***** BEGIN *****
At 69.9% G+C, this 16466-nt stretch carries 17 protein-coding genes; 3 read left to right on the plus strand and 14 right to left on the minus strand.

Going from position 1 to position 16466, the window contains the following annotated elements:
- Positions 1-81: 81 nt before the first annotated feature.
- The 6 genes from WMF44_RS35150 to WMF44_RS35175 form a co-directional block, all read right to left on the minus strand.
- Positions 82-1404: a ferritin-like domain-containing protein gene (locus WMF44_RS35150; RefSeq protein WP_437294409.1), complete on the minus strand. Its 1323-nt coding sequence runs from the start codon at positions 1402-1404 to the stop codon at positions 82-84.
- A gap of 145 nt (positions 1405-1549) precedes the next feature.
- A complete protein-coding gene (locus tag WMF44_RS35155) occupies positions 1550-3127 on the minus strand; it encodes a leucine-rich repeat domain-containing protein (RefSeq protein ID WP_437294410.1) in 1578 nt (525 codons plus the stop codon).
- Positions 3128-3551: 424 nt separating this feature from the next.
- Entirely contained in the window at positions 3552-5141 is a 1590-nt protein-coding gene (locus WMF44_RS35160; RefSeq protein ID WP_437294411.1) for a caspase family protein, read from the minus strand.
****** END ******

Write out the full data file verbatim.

At 69.9% G+C, this 16466-nt stretch carries 17 protein-coding genes; 3 read left to right on the plus strand and 14 right to left on the minus strand.

Going from position 1 to position 16466, the window contains the following annotated elements:
- Positions 1-81: 81 nt before the first annotated feature.
- The 6 genes from WMF44_RS35150 to WMF44_RS35175 form a co-directional block, all read right to left on the minus strand.
- Positions 82-1404: a ferritin-like domain-containing protein gene (locus WMF44_RS35150; RefSeq protein WP_437294409.1), complete on the minus strand. Its 1323-nt coding sequence runs from the start codon at positions 1402-1404 to the stop codon at positions 82-84.
- A gap of 145 nt (positions 1405-1549) precedes the next feature.
- A complete protein-coding gene (locus tag WMF44_RS35155) occupies positions 1550-3127 on the minus strand; it encodes a leucine-rich repeat domain-containing protein (RefSeq protein ID WP_437294410.1) in 1578 nt (525 codons plus the stop codon).
- Positions 3128-3551: 424 nt separating this feature from the next.
- Entirely contained in the window at positions 3552-5141 is a 1590-nt protein-coding gene (locus WMF44_RS35160; RefSeq protein ID WP_437294411.1) for a caspase family protein, read from the minus strand.